Definition of churn in English:

churn

Line breaks: churn
Pronunciation: /tʃəːn
 
/

noun

1A machine for making butter by shaking milk or cream.
More example sentences
  • Mothers made butter from milk, they mixed the milk in a butter churn.
  • Some of them saw us and paused at their chores, resting behind their ploughs or looking up from butter churns and gardens.
  • In the center of the room stands an enormous stainless steel churn, a giant horizontal spatula on wheels to remove the butter from the churn, and a boat, or trough, into which the spatula unloads its haul.
2British A large metal container for milk: the fresh creamy milk sat in a churn in the kitchen a milk churn
More example sentences
  • The milk was offered from a metal churn and the ladles hung from it.
  • When he had finished, he poured the milk into the big churns and washed the buckets.
  • I started when I was nine years old going round with my father with a horse and float with milk churns.
3 short for churn rate.

verb

[with object] Back to top  
1Shake (milk or cream) in a machine in order to produce butter: the cream is ripened before it is churned
More example sentences
  • The sample of the sound of milk being churned into butter takes on an eerie sound that is more like a pack of marching troopers than a regular act of rural domesticity.
  • When this milk was churned, the concentration of pesticides increased; that might be the butter you spread on toast.
  • If the gold ore is not refined one will not obtain the pure gold, if the milk is not churned one will not obtain butter, and if the sesame seed is not pounded one will not produce sesame oil.
Synonyms
1.1Produce (butter) by churning milk or cream: the women were churning butter and making cheese
More example sentences
  • McDermott was the lady who churned the butter at Rathscanlon.
  • Women churned butter, baked potato bread and poured Irish coffees.
  • She was raised on a rustic Tyrolian farm where she learned to churn butter, bake bread, and store provisions for winter.
2(With reference to liquid) move or cause to move about vigorously: [no object]: the seas churned figurative her stomach was churning at the thought of the ordeal [with object]: in high winds most of the loch is churned up
More example sentences
  • It churned up the sea even more, and beat the yellow rain macs of the fishermen tying down tarpaulins.
  • His hands were quivering, and his stomach felt as though it were churning and moving.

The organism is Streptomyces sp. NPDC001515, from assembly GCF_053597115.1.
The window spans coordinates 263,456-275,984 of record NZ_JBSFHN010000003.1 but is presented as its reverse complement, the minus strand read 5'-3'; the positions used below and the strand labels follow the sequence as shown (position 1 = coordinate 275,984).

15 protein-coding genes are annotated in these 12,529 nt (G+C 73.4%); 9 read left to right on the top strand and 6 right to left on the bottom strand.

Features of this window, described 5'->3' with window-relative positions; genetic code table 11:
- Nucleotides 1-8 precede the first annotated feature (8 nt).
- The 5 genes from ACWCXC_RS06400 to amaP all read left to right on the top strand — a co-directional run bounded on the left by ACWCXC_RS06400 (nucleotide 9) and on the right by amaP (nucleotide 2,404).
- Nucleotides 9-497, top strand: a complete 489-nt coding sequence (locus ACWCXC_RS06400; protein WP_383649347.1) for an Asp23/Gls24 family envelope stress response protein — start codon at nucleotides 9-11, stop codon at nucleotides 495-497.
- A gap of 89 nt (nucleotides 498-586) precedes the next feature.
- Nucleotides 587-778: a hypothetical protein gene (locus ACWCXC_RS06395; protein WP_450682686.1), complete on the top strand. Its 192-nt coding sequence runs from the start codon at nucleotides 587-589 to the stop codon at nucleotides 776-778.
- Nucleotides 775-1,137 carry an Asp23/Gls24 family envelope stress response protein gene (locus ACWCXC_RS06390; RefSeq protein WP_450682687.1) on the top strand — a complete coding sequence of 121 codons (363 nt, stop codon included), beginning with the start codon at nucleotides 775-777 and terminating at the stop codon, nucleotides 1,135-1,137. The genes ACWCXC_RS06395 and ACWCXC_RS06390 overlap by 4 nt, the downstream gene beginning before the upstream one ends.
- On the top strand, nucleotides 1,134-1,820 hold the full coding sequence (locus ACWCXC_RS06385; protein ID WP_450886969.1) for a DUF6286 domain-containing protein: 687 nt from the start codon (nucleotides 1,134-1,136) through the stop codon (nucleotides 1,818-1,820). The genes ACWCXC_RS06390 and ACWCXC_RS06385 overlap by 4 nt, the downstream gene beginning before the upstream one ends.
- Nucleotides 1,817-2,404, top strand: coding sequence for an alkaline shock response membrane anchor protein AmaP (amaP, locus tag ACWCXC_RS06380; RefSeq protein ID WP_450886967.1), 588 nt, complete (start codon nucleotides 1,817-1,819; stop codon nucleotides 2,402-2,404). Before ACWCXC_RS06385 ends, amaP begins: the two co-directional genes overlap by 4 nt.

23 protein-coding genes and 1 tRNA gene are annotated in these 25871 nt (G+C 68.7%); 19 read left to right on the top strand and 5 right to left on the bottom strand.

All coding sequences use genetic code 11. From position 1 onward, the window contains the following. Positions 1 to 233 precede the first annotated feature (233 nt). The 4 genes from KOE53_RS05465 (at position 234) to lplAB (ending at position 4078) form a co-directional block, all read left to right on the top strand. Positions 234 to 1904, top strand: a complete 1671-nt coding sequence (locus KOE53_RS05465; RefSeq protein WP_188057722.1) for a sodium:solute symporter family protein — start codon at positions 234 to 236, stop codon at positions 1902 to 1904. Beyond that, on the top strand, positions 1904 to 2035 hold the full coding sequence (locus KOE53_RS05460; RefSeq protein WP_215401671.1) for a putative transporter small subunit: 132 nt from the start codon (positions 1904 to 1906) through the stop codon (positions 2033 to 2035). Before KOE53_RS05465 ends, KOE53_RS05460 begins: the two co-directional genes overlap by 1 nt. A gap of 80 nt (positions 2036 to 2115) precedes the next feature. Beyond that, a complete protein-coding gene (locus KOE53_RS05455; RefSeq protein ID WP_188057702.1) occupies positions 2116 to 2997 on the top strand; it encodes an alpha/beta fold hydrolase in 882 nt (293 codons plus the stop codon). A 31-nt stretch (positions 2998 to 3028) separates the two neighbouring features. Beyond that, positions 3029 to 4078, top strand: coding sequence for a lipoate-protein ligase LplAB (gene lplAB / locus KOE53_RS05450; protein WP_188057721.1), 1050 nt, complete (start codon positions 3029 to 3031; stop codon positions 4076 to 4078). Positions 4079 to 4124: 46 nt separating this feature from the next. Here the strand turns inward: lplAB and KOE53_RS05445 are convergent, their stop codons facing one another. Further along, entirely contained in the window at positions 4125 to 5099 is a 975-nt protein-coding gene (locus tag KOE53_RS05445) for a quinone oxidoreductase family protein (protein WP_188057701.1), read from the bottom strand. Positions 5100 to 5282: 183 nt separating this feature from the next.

• I write this my stomach is churning a little with tension, remembering how it felt.
Synonyms
be turbulent, heave, boil, swirl, toss, seethe, foam, froth
literary roil
disturb, stir up, agitate; ruffle
literary roil
2.1Break up the surface of (an area of ground): the earth had been churned up where vehicles had passed through
More example sentences
  • He added grass verges in the area were churned up and were disgusting and wanted to know what Colchester Council was spending taxpayers' money on.
  • Mr Langton said: ‘The weather is so bad at the moment that if we try to move the car, it will churn the field up and make a real mess of the pitch.’
  • The shelling churned the landscape into a sea of mud and craters.
3(Of a broker) encourage frequent turnover of (investments) in order to generate commission: these brokers churn the client’s portfolio to generate an income for themselves
More example sentences
  • Managers may churn their accounts to generate more soft dollars in order to buy services such as stock research.
  • The broker appears to have churned the account and Donald let him do so.
  • It was the kind of fairy tale brokers tell their clients while churning their accounts.

Origin

Old English cyrin, of Germanic origin; related to Middle Low German kerne and Old Norse kirna.

Phrasal verbs

churn something out

Produce something mechanically and in large quantities: artists continued to churn out uninteresting works
More example sentences
  • Far too often today historical works are churned out in unreadable academic jargon.
  • Even as new applications are churned out, old ones need maintaining and even newer ones developing.
  • Between 1942 and '45, a total of 93 ships were churned out here - roughly one every three weeks.
Synonyms
produce, make, turn out
informal crank out, bang out

Definition of churn in:

Get more from Oxford Dictionaries

Subscribe to remove ads and access premium resources

Word of the day impudicity
Pronunciation: ˌimpyəˈdisitē
noun
lack of modesty